Lastly, using more fabric found at Joann, I made a pair of McCall’s 7446 leggings. This fabric features a metallic gold swirl pattern on black that I loved but it doesn’t show the seam lines of this pattern well.

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The curved seam reminded me a lot of Papercut Pattern’s Ohh La Leggings which I have made before. There are some things about this pattern that I like more than Papercut and vice versa.

McCall's 7446

I liked the McCall’s pattern’s side pocket along the leg. I haven’t make a pair of leggings with that style pocket before but it works great for holding keys or your phone.

The curve along the bum reaches higher in the McCall’s than the OLL, which I prefer. I can feel the curve on the OLLs when I sit down and I prefer the look of the higher curve.

McCall's 7446

The OLLs use a folded over elastic waist while the McCall’s uses and un-supported waistband. The band is a little too thick so it likes to bend over on itself and doesn’t want to stay flat. I prefer the OLL waist method.

If you don’t count the waistband, both patterns have the same number of pieces but the OLLs don’t have side seams on the legs (which is silly, those McCall’s side seams don’t give any shape to the legs. The front and back side pieces should have just been combined into one piece, unless you’re going for extreme color blocking). I think the OLL are easier to cut out and quicker to sew.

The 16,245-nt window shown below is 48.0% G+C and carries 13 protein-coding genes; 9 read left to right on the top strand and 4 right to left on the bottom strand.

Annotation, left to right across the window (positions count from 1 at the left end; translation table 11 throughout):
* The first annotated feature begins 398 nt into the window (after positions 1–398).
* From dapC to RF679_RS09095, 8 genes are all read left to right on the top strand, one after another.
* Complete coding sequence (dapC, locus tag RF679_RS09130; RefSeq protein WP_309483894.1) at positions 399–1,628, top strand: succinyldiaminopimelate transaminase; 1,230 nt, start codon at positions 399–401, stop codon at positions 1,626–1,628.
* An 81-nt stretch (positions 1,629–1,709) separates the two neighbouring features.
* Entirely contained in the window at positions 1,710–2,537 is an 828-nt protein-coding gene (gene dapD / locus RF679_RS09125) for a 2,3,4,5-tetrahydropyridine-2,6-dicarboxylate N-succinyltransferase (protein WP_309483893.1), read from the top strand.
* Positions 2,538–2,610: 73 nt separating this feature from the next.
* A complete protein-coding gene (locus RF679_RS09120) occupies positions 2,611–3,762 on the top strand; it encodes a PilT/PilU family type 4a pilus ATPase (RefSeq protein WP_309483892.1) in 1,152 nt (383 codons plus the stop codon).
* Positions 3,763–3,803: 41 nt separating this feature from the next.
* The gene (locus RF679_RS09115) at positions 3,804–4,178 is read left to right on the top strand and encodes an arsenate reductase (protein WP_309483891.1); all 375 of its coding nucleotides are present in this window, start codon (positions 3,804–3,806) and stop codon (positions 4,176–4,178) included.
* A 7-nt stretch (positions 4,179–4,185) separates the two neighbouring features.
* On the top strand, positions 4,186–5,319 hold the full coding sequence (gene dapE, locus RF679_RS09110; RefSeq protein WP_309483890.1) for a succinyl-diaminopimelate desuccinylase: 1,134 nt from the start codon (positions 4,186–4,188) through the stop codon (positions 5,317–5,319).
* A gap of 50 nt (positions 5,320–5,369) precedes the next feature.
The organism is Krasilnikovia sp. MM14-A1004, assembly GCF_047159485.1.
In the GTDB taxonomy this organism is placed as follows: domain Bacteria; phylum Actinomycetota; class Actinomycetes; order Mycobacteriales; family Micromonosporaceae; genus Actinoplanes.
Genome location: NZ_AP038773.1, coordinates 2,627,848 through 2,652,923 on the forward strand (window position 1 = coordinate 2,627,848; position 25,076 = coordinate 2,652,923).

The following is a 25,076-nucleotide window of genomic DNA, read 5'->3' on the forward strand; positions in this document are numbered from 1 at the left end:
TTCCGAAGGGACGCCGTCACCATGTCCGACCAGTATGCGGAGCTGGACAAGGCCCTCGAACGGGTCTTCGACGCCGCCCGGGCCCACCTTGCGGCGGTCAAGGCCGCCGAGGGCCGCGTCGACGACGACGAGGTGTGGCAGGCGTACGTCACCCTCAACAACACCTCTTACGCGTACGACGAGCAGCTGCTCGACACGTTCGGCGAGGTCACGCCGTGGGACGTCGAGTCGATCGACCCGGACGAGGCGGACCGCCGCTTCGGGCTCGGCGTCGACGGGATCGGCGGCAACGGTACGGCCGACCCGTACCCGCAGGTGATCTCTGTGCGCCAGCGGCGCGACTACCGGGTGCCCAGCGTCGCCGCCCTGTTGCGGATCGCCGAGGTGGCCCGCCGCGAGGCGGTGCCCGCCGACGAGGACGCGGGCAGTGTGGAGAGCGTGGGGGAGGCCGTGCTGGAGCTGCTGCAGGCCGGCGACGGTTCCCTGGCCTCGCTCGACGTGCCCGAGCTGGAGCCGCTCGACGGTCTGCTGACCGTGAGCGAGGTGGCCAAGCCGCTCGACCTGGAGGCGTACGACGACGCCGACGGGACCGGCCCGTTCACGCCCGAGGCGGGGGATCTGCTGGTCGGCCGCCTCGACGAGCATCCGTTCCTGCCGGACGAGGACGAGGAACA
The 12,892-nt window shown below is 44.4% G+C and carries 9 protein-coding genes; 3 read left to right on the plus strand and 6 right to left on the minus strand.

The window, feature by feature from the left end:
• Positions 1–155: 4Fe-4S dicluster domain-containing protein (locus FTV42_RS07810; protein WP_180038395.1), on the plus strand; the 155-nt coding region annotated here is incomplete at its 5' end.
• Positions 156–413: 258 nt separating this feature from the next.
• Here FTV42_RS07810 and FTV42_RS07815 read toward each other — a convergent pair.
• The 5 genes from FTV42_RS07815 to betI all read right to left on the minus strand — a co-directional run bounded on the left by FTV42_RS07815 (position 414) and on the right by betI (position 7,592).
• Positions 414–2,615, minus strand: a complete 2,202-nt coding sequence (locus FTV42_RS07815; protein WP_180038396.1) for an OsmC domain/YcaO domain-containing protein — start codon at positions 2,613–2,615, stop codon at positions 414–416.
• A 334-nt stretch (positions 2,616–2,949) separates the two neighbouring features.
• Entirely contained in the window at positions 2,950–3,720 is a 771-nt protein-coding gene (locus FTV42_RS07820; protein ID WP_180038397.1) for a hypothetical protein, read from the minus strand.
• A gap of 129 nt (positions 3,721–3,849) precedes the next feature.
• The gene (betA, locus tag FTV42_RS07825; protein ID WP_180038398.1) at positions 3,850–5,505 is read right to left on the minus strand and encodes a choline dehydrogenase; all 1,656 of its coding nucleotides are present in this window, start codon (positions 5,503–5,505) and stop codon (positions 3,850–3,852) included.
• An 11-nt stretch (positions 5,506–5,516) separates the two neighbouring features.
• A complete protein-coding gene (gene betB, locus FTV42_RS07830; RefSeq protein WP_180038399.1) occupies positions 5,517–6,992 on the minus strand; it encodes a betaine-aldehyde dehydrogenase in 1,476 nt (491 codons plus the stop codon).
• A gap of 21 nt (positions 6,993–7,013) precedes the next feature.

In the end, I like my sparkly gold leggings even if the construction could have been simplified. If I want another pair in this style I think I’ll alter the OLLs and add a pocket if needed.

  • lk

    Damn slick workout clothes! Looks so professional!

  • I love your fabric for your leggings! I’m also a HUGE fan of the Oh la Leggings pattern which I wrote on your blog post about them. Good to know the difference between those and the McCall’s pattern. I’m not a big fan in general of McCalls which is interesting – I’ll tend to do Vogue even easy Vogue I prefer for some reason to McCalls. I love Papercuts in general but those leggings are going to become one of my staples for sure.

    • Thank you! I find most of the big 4 pattern companies to be pretty similar but honestly I haven’t sewn any vogues in a long time. Next time I think I’ll just adapt the OLLs rather than sew the McCall’s again. Overall I think it’s the better pattern of the two.

  • Very cool active clothes! I especially like the sewaholic leggings, which are sitting in my own to-do pile. I’ve got myself all intimidated for some reason, I know they won’t be that hard once I get started.

    • Thanks! Those went together pretty fast especially if you don’t do the zip pocket. that’s probably the most complex part of them.

  • Anica

    Your leggings look great :) I had the same problem with the gusset. Did you just leave out the pattern piece for the gusset and sew the legs as you would with normal trousers?

    • Yeah, I just left it out. The crotch shape on the leg pieces look normal so I didn’t need to change any parts of the pattern. Thanks!

  • They all look fabulous! Too bad about the fit of the top though!